414. See, the Conqueror Mounts in Triumph

1 See, the Conqueror mounts in triumph;
see the King in royal state,
riding on the clouds, his chariot,
to his heavenly palace gate.
Hark! the choirs of angel voices
joyful alleluias sing,
and the gates on high are opened
to receive their heavenly King.

2 He who on the cross did suffer,
he who from the grave arose,
he has vanquished sin and Satan,
he by death has spoiled his foes.
While he lifts his hands in blessing,
he is parted from his friends.
While their eager eyes behold him,
in the cloud the Lord ascends.

3 You have raised our human nature
on the clouds to God's right hand;
there we sit in heavenly places,
there with you in glory stand.
Jesus reigns, adored by angels;
man with God is on the throne!
Mighty Lord, in your ascension
we by faith can see our own.

Text Information
First Line: See, the conqueror mounts in triumph
Title: See, the Conqueror Mounts in Triumph
Author: Christopher Wordsworth (1862, alt.)
Publication Date: 1987
Meter: 87 87 D
Scripture: ; ; ; ; ; ; ; ; ;
Topic: Ascension & Reign of Christ; King, God/Christ as; Assurance (1 more...)
Language: English
Tune Information
Composer: Henry Smart (1868)
Meter: 87 87 D
Key: G Major

Text Information:

Scripture References:
st. 1 = Ps. 24:7
st. 2 = Luke 24:50-51, Acts 1:9
st. 3 = Eph. 2:6, Heb. 1:8, Ps. 68:18

Replete with biblical imagery and allusion, this text by Christopher Wordsworth (PHH 361) was published in his Holy Year (1862) in ten stanzas. John Julian considers "See, the Conqueror" to be one of Wordsworth's finest hymn texts.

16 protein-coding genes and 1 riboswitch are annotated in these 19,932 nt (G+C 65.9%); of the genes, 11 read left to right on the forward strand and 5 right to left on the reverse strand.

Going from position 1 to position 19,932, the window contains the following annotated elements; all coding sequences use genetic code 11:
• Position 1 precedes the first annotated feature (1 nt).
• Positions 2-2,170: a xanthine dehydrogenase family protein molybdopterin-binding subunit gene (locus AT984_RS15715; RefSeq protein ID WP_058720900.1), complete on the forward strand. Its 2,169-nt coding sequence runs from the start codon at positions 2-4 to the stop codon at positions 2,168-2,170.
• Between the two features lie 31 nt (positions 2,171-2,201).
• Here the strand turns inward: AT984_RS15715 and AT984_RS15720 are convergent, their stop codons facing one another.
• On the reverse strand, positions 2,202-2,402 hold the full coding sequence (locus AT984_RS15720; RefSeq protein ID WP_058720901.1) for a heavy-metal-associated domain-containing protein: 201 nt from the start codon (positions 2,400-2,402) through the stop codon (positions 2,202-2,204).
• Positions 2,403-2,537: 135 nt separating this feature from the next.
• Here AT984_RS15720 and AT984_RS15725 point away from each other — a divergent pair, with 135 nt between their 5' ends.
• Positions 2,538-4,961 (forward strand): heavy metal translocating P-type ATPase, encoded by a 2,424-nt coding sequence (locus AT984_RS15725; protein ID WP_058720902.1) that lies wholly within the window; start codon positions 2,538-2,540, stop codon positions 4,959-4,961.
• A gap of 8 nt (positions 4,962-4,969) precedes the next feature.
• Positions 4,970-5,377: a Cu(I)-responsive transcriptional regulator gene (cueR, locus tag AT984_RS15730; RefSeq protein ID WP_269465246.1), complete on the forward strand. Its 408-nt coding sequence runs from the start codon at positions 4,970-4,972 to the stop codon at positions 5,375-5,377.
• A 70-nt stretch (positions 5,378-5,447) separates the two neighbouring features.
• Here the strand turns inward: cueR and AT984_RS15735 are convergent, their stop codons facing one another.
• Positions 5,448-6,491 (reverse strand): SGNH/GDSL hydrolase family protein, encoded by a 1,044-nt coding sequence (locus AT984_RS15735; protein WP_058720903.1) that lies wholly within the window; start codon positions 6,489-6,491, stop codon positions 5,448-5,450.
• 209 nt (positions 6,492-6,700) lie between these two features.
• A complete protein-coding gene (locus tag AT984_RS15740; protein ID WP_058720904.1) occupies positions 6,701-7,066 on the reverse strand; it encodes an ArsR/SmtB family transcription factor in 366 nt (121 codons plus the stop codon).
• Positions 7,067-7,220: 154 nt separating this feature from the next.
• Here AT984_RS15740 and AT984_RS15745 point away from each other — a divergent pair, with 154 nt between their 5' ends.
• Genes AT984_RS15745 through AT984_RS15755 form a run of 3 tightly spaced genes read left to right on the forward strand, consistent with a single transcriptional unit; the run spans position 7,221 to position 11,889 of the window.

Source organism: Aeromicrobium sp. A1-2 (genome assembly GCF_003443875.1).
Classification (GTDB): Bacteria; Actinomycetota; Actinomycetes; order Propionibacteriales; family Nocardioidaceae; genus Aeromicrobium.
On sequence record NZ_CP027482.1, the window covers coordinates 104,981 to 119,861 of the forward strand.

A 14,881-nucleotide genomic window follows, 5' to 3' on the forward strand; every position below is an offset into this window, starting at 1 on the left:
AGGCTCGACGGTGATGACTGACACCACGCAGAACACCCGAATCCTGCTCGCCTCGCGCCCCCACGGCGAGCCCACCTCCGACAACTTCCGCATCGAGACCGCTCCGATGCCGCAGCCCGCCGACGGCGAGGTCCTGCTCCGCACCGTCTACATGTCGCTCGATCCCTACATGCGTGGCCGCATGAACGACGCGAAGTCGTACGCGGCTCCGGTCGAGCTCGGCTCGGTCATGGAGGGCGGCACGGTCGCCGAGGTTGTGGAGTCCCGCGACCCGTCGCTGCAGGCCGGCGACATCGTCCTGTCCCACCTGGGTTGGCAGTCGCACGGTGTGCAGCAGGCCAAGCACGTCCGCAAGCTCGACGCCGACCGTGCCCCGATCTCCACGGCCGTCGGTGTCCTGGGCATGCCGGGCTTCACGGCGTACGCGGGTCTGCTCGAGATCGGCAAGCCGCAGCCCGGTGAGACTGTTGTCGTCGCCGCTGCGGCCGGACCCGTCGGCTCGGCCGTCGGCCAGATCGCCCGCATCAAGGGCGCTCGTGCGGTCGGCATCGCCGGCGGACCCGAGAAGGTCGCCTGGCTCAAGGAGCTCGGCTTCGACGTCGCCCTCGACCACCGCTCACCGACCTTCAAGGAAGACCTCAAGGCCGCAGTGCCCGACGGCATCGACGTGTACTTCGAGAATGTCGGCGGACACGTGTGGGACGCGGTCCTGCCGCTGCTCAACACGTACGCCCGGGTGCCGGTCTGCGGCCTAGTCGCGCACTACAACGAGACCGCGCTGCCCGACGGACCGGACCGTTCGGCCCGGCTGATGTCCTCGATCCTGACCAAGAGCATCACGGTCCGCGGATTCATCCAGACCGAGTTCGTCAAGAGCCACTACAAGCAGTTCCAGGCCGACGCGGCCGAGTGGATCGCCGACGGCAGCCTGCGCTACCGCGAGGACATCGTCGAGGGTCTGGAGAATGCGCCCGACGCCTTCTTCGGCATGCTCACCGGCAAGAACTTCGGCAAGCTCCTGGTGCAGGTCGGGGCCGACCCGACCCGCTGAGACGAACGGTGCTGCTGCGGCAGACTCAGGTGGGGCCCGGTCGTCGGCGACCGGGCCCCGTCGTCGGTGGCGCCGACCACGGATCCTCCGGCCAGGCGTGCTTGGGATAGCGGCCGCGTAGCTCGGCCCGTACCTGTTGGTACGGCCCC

The text views the ascending Lord being sung to by angels at heaven's gates (st. 1), recalls Christ's suffering, death, resurrection, and ascension (st. 2), and looks forward to our reign with Christ in glory (st. 3). The text emphasizes not only the event of the Ascension but also its meaning for us: in Christ's ascension, "we by faith can see” our own.

Liturgical Use:
Easter; Ascension; many other worship services.

--Psalter Hymnal Handbook

Tune Information:

Henry T. Smart (PHH 233) composed REX GLORIAE for this text; the hymn was published in the 1868 Appendix to Hymns Ancient and Modern. Stanley L. Osborne (PHH 395) suggests that Smart initially intended REX GLORIAE as a tune for children. Derived from the topic of Wordsworth's text, the tune's name means “King of Glory.”

A festive tune, REX GLORIAE is in rounded bar form (AABA). Sing in unison and use vigorous accompaniment bordering on marcato.

--Psalter Hymnal Handbook

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